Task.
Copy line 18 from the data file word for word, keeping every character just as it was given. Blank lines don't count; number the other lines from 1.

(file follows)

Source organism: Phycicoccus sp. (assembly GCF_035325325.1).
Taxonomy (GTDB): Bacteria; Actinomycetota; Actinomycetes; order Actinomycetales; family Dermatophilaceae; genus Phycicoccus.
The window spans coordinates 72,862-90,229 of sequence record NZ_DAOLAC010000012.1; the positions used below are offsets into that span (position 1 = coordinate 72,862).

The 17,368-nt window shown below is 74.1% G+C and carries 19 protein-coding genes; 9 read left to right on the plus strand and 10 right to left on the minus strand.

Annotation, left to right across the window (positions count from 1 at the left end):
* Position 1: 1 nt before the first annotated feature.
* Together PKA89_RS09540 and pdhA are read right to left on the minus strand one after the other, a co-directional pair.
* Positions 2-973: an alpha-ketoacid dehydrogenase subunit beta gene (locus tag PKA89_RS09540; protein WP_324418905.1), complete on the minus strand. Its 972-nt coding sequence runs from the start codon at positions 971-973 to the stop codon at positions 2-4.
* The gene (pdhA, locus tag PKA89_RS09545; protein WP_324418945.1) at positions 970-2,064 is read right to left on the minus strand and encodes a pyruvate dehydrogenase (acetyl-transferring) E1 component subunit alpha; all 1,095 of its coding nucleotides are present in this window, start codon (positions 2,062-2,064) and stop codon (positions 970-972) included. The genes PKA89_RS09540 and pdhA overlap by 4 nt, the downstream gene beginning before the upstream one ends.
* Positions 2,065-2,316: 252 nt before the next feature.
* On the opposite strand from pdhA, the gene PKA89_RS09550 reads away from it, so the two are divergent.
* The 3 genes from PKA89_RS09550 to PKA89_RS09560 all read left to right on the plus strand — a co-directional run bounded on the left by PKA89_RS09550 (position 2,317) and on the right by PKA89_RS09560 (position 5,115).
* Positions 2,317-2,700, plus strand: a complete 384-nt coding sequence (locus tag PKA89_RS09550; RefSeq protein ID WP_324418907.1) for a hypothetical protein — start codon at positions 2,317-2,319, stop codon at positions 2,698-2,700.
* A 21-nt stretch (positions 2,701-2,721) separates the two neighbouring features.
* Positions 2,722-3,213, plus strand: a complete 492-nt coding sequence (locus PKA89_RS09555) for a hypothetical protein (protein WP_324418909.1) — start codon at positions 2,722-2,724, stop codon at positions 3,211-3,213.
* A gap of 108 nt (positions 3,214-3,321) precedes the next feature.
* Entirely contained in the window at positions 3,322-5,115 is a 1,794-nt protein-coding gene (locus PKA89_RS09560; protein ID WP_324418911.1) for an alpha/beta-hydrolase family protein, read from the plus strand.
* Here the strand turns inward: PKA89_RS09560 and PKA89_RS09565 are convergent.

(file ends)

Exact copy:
* Here the strand turns inward: PKA89_RS09560 and PKA89_RS09565 are convergent.